The marriage act tax, collected by the British crown in the middle 1690s to finance King William’s War, serves as a census that names the head of household, spouse, and children in each family in Bristol and most of London. Unfortunately this source does not survive for other cities. The enumeration identifies the specific parish—out of 17 possibilities in Bristol and 110 in greater London—in which a future indentured servant might have lived.[86] The Bristol records for 1696 and the London register for 1695 are indexed.[87] The records are available on microfilm.[88]

English citizens paid lay subsidies—a form of tax—from the Middle Ages to the 1600s. Among the taxpayers listed are people who later would become indentured servants.[89] Researchers can find the majority of subsidies in the exchequer records at the British National Archives, which provides an online guide to published and unpublished lay-subsidy holdings by jurisdiction but not a personal name index.[90]

Families of prospective indentured servants may also be found in records of a hearth tax taken from 1662 through 1689.[91] The lists name householders with hearths and some of the poor who were exempt. An ongoing project is microfilming, indexing, transcribing, and publishing these rolls.[92]

Urban Occupational Records

Most indentured servants had become city residents before emigrating from England. Urban occupational sources during the 1700s, when the demand for specialized labor was high, may name prospective indentured servants, especially among apprentices. Uncompleted apprenticeship terms may signify emigration.[93]

From 1710 to 1811 the British government charged a nationwide tax on apprentices. The resulting records can help pinpoint immigrant origins. A partial index, covering 1710 through 1774, is available on microfilm.[94] In addition, major port cities maintained records of apprentices, some of whom may have emigrated as indentured servants. Boyd’s “Inhabitants of London” (also called

“Citizens of London”) indexes, among others, those learning crafts and trades in the capital during this time.[95] A commercial Web site also provides an index to three hundred thousand London records that typically name apprentices, parents (usually fathers), and masters.[96] The city of Bristol’s records document tradesmen from 1532 forward. Apprenticeship oaths name the father and previous residence of those who came to the city for training.[97] Liverpool also maintained apprenticeship registers.[98]

Focused Projects

Peter W. Coldham and the late P. William Filby are among the immigration experts who have recognized the need to bring colonial immigration records within easy grasp of genealogists. To that end each has compiled more than twenty volumes. Most of Coldham’s books focus on criminal indentured servants, but five list non-convicts.[99] Filby’s Passenger and Immigration Lists Index dwarfs all other immigration projects.[100] Many individuals indexed in his compilation arrived as indentured servants during the colonial period and, as shown in table 2, these volumes index all known published English labor contracts.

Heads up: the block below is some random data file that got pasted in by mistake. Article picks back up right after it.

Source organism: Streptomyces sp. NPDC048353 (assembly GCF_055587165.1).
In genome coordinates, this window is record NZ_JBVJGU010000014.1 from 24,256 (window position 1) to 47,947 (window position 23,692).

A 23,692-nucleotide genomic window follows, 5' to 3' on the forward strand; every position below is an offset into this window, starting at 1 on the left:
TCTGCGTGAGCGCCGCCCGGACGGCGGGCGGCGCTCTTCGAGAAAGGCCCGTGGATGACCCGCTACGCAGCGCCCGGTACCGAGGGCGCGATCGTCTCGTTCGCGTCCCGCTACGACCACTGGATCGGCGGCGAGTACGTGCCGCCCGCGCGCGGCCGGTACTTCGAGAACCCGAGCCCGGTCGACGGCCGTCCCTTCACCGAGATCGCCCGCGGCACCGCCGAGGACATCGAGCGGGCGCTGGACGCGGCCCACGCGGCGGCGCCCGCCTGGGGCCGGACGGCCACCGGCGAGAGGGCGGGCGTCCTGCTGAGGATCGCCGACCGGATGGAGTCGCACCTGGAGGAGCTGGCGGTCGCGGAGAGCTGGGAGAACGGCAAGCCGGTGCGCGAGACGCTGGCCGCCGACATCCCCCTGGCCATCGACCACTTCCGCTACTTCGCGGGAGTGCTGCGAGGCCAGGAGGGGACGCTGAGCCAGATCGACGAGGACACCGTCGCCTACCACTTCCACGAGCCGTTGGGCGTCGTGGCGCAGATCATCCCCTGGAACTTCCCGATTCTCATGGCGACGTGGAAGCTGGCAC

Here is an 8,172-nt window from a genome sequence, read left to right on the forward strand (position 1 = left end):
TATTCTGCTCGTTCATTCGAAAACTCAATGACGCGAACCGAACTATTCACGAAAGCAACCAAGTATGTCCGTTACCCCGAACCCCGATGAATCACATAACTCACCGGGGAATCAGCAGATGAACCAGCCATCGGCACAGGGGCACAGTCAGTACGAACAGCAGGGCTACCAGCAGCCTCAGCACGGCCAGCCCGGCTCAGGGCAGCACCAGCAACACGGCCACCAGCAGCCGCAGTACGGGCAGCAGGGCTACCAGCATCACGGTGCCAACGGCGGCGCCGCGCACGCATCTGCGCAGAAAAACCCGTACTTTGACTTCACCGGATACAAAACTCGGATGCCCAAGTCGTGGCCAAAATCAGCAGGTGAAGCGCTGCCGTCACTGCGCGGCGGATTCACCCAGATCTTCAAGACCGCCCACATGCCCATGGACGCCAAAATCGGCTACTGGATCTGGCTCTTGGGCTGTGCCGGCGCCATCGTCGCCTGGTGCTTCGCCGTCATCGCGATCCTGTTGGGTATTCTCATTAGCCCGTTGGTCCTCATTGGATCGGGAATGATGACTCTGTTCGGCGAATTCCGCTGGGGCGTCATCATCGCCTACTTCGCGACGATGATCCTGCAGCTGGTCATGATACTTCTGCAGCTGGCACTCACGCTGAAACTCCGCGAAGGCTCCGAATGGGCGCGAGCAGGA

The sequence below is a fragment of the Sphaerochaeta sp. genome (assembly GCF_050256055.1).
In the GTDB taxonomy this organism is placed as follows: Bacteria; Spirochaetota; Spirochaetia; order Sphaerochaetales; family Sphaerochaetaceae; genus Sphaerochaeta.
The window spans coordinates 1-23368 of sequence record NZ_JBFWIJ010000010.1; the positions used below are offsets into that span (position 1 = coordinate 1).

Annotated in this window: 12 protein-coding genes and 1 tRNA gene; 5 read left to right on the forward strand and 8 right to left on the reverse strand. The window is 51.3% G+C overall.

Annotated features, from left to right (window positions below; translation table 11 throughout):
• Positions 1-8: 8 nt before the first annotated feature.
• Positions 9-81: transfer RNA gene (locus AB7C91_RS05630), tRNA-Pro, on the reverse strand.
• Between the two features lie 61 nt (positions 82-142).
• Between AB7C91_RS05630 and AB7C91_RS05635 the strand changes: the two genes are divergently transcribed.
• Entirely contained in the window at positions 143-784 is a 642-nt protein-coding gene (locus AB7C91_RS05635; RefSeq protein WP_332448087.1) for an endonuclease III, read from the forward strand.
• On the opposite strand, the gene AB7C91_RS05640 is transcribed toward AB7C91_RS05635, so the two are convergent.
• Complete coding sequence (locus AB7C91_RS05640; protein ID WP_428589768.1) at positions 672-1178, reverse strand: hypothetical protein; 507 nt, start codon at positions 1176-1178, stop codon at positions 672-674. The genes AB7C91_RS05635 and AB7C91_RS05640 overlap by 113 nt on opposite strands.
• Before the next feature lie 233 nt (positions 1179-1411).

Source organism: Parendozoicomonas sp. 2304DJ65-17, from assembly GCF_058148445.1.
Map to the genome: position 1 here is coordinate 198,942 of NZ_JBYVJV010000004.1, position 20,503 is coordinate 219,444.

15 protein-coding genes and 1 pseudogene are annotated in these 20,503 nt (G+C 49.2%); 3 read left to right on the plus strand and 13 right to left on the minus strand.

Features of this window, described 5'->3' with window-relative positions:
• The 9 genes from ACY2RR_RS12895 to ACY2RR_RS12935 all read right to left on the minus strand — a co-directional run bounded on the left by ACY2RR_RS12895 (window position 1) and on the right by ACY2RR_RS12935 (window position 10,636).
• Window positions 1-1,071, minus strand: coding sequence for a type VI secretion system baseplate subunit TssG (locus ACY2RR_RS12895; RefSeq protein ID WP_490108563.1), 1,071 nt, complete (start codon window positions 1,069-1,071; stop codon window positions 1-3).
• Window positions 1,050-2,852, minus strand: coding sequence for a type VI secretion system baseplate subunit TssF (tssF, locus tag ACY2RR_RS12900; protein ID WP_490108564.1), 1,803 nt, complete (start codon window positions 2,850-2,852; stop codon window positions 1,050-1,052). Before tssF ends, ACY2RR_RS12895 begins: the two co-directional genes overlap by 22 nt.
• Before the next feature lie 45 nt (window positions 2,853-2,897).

A Brigham Young University project is in progress to locate all surviving emigration records created in the British Isles. The initiative, still in its infancy, promises to help family historians find English ancestors, including indentured servants.[101] Similarly, volunteers with the Immigrant Ship Transcriber’s Guild are transcribing all extant immigrant passenger lists to publish online. Some,

which date to the colonial period and cover British vessels, include passengers identified as indentured servants.[102]

[Addition: since the publication of this article, the Immigrant Servants Database has been launched.]

Several authors have published works documenting the English origins of early colonists in Maryland and Virginia. They include numerous references to indentured servants.[103]

Conclusion

Many Chesapeake area colonists were indentured servants born in England. Some voluntarily signed contracts agreeing to work without monetary compensation for a fixed number of years in exchange for transatlantic passage. Others were forced into such agreements. Personal motivations aside, eventually—after their liberation—they began new lives in a new country. Countless survivors worked for hire, married, started families, and acquired personal estates—and became ancestors to millions of Americans. Tracing these laborers’ lives and origins will contribute to identifying more ancestors and understanding the geographic and social origins of many American colonists.